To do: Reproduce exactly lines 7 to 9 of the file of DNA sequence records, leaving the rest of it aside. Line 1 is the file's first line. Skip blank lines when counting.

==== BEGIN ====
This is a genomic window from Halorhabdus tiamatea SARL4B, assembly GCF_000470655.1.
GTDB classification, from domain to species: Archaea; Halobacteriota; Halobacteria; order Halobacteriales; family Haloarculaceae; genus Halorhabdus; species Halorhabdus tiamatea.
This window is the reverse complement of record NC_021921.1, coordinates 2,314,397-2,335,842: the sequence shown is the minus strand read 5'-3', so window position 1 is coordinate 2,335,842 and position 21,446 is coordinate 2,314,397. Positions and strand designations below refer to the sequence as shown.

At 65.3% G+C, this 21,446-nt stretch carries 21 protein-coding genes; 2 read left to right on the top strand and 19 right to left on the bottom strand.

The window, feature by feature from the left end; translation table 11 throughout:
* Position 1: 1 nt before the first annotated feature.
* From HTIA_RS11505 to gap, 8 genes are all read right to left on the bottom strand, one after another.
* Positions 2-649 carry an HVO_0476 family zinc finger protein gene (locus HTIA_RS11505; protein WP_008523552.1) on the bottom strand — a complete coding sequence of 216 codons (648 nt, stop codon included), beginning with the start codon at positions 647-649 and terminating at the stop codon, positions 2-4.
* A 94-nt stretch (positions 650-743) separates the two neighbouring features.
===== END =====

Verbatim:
* From HTIA_RS11505 to gap, 8 genes are all read right to left on the bottom strand, one after another.
* Positions 2-649 carry an HVO_0476 family zinc finger protein gene (locus HTIA_RS11505; protein WP_008523552.1) on the bottom strand — a complete coding sequence of 216 codons (648 nt, stop codon included), beginning with the start codon at positions 647-649 and terminating at the stop codon, positions 2-4.
* A 94-nt stretch (positions 650-743) separates the two neighbouring features.